SALT LAKE CITY — The rare salt formations discovered on the shores of the Great Salt Lake in 2019 have returned, and officials at Great Salt Lake State Park are leading tours for people who want to see them up close. The mounds only form during the winter months, and they can grow to be several feet tall, The Salt Lake Tribune reports.
The formations aren’t made of table salt, so don’t try to lick them. Instead, the mounds are made up of Glauber’s salt, or “mirabilite.” The chemicals that make up table salt are sodium and chloride, while mirabilite is comprised of sodium, sulfate and water. If someone did eat mirabilite, they would have a rather unpleasant time — the mineral functions as a laxative, according to Utah Geology Survey geologist Mark Milligan.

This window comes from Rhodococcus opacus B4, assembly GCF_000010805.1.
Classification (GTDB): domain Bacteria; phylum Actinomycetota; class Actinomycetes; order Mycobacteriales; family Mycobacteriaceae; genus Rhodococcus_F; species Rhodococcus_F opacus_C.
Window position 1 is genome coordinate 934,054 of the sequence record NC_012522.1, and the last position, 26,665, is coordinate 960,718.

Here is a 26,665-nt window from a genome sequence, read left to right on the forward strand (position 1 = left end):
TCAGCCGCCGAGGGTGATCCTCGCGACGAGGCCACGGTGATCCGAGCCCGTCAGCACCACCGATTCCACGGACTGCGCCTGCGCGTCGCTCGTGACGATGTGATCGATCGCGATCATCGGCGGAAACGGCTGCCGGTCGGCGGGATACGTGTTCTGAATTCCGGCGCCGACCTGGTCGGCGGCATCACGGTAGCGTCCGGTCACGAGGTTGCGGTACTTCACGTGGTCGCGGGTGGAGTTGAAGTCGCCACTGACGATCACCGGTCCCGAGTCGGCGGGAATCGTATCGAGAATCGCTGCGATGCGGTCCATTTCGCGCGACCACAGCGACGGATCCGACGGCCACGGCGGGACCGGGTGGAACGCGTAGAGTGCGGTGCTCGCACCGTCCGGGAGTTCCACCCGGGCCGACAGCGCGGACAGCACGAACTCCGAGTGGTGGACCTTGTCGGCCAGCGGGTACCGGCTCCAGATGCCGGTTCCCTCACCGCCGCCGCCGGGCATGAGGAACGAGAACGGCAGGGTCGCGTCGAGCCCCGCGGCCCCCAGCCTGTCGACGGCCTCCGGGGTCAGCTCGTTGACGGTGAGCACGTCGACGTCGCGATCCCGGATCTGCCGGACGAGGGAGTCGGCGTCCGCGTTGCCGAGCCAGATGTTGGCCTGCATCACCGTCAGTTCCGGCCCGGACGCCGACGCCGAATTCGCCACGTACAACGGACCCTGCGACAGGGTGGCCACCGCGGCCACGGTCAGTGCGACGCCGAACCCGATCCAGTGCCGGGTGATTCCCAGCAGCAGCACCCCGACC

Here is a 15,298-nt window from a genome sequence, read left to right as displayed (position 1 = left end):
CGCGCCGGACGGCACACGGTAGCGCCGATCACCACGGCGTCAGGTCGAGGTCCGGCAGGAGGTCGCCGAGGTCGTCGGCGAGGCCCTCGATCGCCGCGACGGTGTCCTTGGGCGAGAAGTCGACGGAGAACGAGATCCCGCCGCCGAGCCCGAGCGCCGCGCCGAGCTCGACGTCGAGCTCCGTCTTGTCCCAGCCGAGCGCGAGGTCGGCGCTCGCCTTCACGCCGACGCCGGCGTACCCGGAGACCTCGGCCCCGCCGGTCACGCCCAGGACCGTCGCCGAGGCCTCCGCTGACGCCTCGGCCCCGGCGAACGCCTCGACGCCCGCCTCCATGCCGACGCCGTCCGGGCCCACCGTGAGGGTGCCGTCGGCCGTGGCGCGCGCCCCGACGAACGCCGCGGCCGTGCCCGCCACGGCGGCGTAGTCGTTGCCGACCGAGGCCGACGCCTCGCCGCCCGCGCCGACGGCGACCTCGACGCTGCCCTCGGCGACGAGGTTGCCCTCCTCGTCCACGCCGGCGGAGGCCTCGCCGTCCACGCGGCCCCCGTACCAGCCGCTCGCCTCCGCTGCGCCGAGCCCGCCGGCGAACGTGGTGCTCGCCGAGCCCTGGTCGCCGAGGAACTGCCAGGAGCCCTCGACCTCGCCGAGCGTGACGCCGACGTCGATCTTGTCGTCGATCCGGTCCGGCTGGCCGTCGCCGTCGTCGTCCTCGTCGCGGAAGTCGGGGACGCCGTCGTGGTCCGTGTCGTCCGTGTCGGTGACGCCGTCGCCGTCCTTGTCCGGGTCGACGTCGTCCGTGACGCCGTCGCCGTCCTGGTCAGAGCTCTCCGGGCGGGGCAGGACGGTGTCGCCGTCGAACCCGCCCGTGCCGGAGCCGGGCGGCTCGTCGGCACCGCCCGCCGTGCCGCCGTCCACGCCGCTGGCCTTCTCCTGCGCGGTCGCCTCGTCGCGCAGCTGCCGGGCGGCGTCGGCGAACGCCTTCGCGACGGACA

Milligan said mirabilite itself is a fairly common mineral, but mounds like those found at the Great Salt Lake are unusual. Other mounds have been discovered around the world in Antarctica and Spain. He said there might be more in other places that haven’t been found yet.
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